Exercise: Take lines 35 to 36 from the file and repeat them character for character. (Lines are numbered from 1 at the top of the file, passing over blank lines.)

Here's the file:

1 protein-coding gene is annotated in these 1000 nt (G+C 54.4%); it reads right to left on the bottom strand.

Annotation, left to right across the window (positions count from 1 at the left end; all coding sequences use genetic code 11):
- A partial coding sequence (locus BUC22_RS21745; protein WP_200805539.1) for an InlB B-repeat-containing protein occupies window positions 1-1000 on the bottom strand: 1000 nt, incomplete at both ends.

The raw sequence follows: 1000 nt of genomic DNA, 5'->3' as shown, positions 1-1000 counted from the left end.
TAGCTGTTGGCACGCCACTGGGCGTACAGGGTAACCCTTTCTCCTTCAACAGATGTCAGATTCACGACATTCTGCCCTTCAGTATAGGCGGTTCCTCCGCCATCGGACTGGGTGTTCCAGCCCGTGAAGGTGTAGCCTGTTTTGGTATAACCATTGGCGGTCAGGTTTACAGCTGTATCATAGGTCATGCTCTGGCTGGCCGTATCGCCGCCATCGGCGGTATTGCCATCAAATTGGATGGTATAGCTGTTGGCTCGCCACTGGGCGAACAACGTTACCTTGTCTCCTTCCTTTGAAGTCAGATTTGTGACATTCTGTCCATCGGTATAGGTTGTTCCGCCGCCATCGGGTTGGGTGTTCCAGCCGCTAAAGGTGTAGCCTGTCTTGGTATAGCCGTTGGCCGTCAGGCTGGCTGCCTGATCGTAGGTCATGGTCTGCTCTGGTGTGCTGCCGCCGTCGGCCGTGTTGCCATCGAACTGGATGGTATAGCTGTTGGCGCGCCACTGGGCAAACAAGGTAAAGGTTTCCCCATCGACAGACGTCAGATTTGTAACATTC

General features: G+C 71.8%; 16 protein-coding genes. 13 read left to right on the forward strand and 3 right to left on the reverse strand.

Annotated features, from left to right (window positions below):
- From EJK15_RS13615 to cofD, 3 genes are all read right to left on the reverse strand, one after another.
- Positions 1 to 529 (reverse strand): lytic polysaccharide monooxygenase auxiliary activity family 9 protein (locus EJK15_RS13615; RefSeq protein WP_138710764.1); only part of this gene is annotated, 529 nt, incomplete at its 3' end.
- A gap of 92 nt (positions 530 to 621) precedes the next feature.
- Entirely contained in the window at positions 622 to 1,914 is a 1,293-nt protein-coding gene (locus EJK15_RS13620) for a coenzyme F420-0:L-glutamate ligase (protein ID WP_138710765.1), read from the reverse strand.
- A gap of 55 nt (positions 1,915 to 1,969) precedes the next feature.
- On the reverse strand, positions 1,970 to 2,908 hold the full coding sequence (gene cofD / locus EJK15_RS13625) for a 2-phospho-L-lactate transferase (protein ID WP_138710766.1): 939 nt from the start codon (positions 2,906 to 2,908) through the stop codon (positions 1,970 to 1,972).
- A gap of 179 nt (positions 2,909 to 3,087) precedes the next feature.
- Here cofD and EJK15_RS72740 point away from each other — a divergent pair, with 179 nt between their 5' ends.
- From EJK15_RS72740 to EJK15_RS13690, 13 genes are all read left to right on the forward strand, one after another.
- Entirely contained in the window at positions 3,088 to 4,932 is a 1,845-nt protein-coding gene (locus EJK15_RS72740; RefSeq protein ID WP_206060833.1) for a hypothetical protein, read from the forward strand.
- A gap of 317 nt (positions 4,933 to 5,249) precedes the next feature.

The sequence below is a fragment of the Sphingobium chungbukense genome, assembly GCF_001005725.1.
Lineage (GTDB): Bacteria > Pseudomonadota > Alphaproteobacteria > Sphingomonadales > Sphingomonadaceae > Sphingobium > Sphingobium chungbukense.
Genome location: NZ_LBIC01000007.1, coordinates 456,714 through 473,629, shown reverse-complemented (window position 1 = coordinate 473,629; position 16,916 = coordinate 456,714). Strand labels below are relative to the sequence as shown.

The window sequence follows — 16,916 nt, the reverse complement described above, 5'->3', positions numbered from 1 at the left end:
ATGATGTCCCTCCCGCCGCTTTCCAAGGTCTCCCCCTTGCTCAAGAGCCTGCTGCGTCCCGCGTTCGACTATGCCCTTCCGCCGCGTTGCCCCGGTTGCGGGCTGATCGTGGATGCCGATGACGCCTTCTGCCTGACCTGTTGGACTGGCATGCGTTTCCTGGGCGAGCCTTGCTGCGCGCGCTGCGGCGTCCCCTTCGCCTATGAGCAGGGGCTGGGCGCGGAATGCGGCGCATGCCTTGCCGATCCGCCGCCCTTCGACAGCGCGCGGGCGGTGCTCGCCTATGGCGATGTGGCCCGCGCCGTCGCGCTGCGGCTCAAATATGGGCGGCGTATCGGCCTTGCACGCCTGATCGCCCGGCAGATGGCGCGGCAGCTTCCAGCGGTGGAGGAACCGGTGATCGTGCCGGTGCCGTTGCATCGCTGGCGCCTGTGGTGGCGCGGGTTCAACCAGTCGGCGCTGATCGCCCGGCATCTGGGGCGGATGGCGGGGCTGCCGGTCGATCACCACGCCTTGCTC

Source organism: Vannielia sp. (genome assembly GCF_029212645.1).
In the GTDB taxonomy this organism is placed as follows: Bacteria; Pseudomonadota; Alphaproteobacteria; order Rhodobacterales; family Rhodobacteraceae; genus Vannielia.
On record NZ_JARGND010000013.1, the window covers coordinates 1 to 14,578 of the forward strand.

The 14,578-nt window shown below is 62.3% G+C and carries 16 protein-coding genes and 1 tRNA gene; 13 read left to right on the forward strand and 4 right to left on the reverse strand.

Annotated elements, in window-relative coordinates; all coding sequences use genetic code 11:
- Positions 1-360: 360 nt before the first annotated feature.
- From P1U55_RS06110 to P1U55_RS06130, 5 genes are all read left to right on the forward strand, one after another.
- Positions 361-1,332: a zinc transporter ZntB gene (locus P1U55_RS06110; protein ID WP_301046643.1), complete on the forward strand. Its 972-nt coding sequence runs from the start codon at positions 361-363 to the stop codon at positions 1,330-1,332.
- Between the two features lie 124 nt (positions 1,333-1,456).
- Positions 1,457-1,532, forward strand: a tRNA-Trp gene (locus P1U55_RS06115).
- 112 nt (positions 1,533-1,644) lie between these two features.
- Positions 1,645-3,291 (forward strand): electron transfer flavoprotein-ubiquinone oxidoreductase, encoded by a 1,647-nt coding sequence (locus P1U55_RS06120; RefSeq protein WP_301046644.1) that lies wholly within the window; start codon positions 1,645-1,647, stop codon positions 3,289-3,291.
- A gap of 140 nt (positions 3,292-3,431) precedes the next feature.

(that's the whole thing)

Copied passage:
- Positions 1,645-3,291 (forward strand): electron transfer flavoprotein-ubiquinone oxidoreductase, encoded by a 1,647-nt coding sequence (locus P1U55_RS06120; RefSeq protein WP_301046644.1) that lies wholly within the window; start codon positions 1,645-1,647, stop codon positions 3,289-3,291.
- A gap of 140 nt (positions 3,292-3,431) precedes the next feature.